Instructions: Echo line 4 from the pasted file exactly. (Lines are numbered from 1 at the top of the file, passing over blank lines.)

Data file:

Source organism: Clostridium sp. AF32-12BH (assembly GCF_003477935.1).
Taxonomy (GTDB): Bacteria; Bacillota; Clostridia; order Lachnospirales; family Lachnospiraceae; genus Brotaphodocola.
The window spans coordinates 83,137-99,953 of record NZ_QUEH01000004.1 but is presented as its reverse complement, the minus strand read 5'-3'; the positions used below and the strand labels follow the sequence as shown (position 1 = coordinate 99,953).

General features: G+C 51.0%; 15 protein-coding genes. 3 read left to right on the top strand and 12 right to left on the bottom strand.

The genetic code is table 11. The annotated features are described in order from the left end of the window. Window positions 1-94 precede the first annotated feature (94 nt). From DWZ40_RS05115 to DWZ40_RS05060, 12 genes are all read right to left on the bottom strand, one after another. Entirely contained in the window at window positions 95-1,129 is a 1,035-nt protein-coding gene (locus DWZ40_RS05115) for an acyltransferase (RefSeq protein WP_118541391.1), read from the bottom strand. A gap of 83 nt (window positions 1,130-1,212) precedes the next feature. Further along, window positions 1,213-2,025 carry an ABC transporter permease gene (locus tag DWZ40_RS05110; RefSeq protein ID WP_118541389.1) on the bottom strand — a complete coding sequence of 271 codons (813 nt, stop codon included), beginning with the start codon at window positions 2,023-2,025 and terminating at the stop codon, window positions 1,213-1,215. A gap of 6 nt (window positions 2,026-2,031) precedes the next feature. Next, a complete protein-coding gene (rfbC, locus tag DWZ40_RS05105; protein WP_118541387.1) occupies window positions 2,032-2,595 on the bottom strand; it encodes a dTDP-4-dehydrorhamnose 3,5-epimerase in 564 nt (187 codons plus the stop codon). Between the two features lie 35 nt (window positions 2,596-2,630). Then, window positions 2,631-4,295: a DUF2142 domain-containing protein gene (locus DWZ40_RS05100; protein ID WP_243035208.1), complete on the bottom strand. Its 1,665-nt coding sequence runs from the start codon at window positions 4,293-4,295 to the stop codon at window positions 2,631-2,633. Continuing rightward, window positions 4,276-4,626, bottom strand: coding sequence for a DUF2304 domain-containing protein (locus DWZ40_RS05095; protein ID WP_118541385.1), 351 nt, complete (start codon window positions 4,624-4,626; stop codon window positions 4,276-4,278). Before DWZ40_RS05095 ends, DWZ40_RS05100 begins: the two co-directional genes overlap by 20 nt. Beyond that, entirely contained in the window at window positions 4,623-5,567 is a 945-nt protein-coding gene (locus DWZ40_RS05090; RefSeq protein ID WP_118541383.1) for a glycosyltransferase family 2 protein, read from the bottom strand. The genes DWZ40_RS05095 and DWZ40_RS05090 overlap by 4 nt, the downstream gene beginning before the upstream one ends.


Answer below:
General features: G+C 51.0%; 15 protein-coding genes. 3 read left to right on the top strand and 12 right to left on the bottom strand.